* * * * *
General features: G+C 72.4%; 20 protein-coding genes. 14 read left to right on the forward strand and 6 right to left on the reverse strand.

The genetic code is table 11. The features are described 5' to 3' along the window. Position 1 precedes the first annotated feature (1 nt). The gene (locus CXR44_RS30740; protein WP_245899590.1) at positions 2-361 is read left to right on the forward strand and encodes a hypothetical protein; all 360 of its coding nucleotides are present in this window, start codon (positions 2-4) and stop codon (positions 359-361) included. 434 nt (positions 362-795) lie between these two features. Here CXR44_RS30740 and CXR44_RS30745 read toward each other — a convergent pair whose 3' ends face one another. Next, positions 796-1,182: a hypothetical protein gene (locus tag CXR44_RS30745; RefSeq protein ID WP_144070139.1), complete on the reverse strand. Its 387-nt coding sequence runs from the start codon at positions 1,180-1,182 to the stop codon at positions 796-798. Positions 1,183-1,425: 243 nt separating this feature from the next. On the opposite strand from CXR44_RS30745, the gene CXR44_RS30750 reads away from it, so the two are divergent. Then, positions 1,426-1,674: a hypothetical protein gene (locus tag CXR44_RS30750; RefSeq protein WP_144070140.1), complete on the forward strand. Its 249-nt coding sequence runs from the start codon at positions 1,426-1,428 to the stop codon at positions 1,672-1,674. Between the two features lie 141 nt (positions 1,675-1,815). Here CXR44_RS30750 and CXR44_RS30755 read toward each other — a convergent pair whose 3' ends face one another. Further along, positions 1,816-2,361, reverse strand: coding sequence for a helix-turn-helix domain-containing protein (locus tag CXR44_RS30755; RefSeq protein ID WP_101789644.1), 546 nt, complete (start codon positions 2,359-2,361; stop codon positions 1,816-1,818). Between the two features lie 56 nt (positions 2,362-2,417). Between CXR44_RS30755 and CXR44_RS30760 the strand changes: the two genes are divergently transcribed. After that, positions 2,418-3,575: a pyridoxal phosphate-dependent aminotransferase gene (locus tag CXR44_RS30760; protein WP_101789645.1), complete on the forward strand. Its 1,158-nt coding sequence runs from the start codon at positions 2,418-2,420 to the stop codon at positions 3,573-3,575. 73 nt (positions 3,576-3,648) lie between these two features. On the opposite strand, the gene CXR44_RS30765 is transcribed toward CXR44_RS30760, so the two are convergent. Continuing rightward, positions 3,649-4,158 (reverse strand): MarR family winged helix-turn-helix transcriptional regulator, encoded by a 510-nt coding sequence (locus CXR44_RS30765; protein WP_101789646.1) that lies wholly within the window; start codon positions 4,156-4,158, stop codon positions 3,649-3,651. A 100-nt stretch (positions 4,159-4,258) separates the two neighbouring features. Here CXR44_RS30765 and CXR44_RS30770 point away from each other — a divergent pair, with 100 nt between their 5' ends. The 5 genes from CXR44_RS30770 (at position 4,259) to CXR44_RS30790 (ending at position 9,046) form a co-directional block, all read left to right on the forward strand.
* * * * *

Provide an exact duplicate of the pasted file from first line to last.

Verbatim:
General features: G+C 72.4%; 20 protein-coding genes. 14 read left to right on the forward strand and 6 right to left on the reverse strand.

The genetic code is table 11. The features are described 5' to 3' along the window. Position 1 precedes the first annotated feature (1 nt). The gene (locus CXR44_RS30740; protein WP_245899590.1) at positions 2-361 is read left to right on the forward strand and encodes a hypothetical protein; all 360 of its coding nucleotides are present in this window, start codon (positions 2-4) and stop codon (positions 359-361) included. 434 nt (positions 362-795) lie between these two features. Here CXR44_RS30740 and CXR44_RS30745 read toward each other — a convergent pair whose 3' ends face one another. Next, positions 796-1,182: a hypothetical protein gene (locus tag CXR44_RS30745; RefSeq protein ID WP_144070139.1), complete on the reverse strand. Its 387-nt coding sequence runs from the start codon at positions 1,180-1,182 to the stop codon at positions 796-798. Positions 1,183-1,425: 243 nt separating this feature from the next. On the opposite strand from CXR44_RS30745, the gene CXR44_RS30750 reads away from it, so the two are divergent. Then, positions 1,426-1,674: a hypothetical protein gene (locus tag CXR44_RS30750; RefSeq protein WP_144070140.1), complete on the forward strand. Its 249-nt coding sequence runs from the start codon at positions 1,426-1,428 to the stop codon at positions 1,672-1,674. Between the two features lie 141 nt (positions 1,675-1,815). Here CXR44_RS30750 and CXR44_RS30755 read toward each other — a convergent pair whose 3' ends face one another. Further along, positions 1,816-2,361, reverse strand: coding sequence for a helix-turn-helix domain-containing protein (locus tag CXR44_RS30755; RefSeq protein ID WP_101789644.1), 546 nt, complete (start codon positions 2,359-2,361; stop codon positions 1,816-1,818). Between the two features lie 56 nt (positions 2,362-2,417). Between CXR44_RS30755 and CXR44_RS30760 the strand changes: the two genes are divergently transcribed. After that, positions 2,418-3,575: a pyridoxal phosphate-dependent aminotransferase gene (locus tag CXR44_RS30760; protein WP_101789645.1), complete on the forward strand. Its 1,158-nt coding sequence runs from the start codon at positions 2,418-2,420 to the stop codon at positions 3,573-3,575. 73 nt (positions 3,576-3,648) lie between these two features. On the opposite strand, the gene CXR44_RS30765 is transcribed toward CXR44_RS30760, so the two are convergent. Continuing rightward, positions 3,649-4,158 (reverse strand): MarR family winged helix-turn-helix transcriptional regulator, encoded by a 510-nt coding sequence (locus CXR44_RS30765; protein WP_101789646.1) that lies wholly within the window; start codon positions 4,156-4,158, stop codon positions 3,649-3,651. A 100-nt stretch (positions 4,159-4,258) separates the two neighbouring features. Here CXR44_RS30765 and CXR44_RS30770 point away from each other — a divergent pair, with 100 nt between their 5' ends. The 5 genes from CXR44_RS30770 (at position 4,259) to CXR44_RS30790 (ending at position 9,046) form a co-directional block, all read left to right on the forward strand.